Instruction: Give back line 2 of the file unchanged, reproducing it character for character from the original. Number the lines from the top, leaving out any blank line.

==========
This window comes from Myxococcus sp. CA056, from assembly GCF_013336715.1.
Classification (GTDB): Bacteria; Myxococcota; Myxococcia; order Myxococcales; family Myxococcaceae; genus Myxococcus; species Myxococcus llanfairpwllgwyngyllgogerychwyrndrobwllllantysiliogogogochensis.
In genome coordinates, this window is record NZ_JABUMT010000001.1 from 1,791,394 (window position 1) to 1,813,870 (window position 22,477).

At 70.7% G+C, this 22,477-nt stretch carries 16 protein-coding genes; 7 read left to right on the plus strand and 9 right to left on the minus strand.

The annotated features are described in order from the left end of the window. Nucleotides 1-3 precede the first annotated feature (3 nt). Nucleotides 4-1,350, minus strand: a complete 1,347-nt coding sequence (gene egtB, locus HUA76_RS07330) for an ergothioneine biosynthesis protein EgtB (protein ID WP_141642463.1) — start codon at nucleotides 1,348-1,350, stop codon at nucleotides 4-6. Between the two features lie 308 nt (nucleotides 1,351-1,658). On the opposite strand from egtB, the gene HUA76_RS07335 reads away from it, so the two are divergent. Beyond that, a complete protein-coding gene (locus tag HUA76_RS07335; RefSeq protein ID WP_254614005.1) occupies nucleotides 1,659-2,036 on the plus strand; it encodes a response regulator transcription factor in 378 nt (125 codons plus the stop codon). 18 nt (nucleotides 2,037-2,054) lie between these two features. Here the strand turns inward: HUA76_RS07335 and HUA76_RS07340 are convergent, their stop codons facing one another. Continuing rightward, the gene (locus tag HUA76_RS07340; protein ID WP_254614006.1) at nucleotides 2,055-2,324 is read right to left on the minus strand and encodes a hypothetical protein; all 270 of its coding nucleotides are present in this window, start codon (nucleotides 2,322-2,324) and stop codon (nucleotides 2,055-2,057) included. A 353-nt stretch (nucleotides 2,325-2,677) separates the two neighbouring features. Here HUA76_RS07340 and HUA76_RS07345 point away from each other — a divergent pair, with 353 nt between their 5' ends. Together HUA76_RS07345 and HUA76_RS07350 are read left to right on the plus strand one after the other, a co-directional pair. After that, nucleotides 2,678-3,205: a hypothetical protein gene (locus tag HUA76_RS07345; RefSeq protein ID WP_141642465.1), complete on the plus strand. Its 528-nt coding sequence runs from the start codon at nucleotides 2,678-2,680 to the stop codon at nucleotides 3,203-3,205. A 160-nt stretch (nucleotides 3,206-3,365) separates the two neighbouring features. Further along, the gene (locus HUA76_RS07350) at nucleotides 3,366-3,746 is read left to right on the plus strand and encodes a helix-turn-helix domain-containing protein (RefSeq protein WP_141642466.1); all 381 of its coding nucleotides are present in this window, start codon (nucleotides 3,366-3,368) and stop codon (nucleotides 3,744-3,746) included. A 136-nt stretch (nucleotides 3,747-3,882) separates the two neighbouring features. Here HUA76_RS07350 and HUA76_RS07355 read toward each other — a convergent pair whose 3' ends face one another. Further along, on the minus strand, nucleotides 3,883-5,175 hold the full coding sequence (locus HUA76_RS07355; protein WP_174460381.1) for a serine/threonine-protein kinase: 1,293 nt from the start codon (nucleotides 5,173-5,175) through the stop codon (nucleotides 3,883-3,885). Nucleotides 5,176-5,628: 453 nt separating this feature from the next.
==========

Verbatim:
Classification (GTDB): Bacteria; Myxococcota; Myxococcia; order Myxococcales; family Myxococcaceae; genus Myxococcus; species Myxococcus llanfairpwllgwyngyllgogerychwyrndrobwllllantysiliogogogochensis.